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While you can find a full-time job teaching at a smaller university with a DNP, there are many universities that don’t offer tenure-track positions to nursing faculty unless they have a Ph.D. A tenure-track position within higher education is a position that, after a few years of being reviewed for research production and teaching competence, you are guaranteed a full-time job at the university until you retire.
“Universities have medical doctors and lawyers [who both have practice doctorates] in tenured teaching positions, but nursing isn’t there yet when it comes to having a doctorate in practice as opposed to a Ph.D.,” Taylor said. “So whenever I talk with potential students and they want to teach I say, ‘Where do you want to teach? What’s your goal?’ And if it’s at a large research school then I steer them toward a Ph.D. But if they’re willing to teach at a smaller school, or a community college, then I’ll say the DNP is still an option for you.”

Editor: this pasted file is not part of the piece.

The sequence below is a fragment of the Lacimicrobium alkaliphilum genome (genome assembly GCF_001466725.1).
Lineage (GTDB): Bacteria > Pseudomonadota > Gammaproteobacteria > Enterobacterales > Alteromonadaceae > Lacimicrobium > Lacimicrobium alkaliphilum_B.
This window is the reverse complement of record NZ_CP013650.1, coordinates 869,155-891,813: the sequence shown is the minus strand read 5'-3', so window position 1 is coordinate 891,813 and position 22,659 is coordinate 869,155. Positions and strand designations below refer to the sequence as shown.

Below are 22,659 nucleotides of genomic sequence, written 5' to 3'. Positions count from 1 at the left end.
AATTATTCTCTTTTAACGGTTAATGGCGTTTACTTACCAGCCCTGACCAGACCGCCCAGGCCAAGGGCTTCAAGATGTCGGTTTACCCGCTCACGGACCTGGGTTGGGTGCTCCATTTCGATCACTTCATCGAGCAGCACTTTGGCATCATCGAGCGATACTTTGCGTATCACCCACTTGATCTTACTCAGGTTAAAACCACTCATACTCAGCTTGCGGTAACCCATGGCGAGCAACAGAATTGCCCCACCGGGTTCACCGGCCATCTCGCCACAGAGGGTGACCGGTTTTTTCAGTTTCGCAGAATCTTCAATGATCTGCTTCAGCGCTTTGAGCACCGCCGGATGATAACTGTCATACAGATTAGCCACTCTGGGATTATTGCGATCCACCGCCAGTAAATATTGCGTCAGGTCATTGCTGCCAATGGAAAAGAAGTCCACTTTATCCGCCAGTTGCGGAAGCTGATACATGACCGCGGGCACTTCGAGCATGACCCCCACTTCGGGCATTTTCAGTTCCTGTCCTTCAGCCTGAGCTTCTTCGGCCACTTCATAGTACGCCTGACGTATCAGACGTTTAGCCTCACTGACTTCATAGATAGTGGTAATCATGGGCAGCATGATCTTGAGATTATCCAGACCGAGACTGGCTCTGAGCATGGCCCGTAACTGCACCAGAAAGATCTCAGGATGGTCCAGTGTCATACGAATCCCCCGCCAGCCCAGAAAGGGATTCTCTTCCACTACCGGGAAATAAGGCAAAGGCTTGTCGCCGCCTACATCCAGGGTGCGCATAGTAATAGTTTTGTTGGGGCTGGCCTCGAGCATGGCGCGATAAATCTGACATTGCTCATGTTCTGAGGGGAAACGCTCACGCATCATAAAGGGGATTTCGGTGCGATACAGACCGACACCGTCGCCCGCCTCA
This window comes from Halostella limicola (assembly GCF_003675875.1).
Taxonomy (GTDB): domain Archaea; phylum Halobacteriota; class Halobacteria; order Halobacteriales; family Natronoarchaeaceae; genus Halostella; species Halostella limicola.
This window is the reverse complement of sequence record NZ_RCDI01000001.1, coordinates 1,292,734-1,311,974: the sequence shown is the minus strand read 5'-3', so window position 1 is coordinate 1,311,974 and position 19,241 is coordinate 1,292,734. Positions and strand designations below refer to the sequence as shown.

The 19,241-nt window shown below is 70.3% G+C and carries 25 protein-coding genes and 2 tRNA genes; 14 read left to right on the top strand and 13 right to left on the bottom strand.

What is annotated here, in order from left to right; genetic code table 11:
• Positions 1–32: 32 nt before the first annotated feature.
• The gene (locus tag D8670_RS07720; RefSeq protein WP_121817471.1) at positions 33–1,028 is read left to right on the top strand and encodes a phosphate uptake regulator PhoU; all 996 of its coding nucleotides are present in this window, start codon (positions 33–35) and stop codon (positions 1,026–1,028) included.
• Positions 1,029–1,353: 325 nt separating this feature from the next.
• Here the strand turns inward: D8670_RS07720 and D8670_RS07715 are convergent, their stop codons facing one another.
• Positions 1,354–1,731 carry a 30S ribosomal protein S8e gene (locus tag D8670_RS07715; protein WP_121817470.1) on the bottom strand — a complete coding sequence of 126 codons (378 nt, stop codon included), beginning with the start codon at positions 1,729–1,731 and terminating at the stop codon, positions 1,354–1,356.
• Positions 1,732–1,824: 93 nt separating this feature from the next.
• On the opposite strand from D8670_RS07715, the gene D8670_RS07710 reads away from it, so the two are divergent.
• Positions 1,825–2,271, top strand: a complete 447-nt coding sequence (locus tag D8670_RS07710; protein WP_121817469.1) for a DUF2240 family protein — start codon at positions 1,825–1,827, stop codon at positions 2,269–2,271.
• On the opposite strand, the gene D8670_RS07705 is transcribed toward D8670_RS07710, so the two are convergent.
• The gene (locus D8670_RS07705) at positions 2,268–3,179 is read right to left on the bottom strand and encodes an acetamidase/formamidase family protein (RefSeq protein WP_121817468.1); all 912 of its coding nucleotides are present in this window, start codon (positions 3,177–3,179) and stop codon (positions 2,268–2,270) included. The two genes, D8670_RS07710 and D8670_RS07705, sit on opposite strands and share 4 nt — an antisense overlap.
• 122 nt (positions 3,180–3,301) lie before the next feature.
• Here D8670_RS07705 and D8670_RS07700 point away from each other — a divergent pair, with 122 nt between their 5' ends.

How Long-Term Goals Can Help You Decide Ph.D. or DNP
If you’re considering a Ph.D. or DNP, it’s important to envision your end goal. If you love research and are committed to growing knowledge within the field of nursing, then the Ph.D. is probably the better choice. Additionally, if you’re committed to teaching at a larger school as well as doing research, then, again, the Ph.D. is going to be the better option for you.
Yet, the DNP is the better option if you see yourself staying within the clinical setting, even as an administrator one day. Taylor provided examples of two students who are currently in a DNP program who are interested in staying on the clinical side.